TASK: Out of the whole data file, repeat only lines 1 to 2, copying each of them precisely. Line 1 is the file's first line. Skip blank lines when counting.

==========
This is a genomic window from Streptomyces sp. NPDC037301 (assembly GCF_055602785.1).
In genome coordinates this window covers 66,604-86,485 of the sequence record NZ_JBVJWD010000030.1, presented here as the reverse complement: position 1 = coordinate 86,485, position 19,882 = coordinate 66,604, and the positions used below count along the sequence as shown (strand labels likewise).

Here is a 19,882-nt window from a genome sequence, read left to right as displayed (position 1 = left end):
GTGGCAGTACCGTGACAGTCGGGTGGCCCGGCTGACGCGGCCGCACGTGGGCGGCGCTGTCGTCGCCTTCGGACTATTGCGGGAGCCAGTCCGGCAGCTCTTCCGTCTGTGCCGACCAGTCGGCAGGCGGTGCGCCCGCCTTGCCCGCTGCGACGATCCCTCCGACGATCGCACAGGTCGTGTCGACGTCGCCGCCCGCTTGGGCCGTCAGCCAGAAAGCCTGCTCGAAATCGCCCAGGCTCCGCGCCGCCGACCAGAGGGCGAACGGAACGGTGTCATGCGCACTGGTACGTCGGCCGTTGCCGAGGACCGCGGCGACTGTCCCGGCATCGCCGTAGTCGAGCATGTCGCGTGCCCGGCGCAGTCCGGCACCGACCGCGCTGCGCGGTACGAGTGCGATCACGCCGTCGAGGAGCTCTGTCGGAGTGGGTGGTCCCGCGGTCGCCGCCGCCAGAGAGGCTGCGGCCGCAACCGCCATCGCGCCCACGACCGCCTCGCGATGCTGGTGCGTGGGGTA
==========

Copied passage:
This is a genomic window from Streptomyces sp. NPDC037301 (assembly GCF_055602785.1).
In genome coordinates this window covers 66,604-86,485 of the sequence record NZ_JBVJWD010000030.1, presented here as the reverse complement: position 1 = coordinate 86,485, position 19,882 = coordinate 66,604, and the positions used below count along the sequence as shown (strand labels likewise).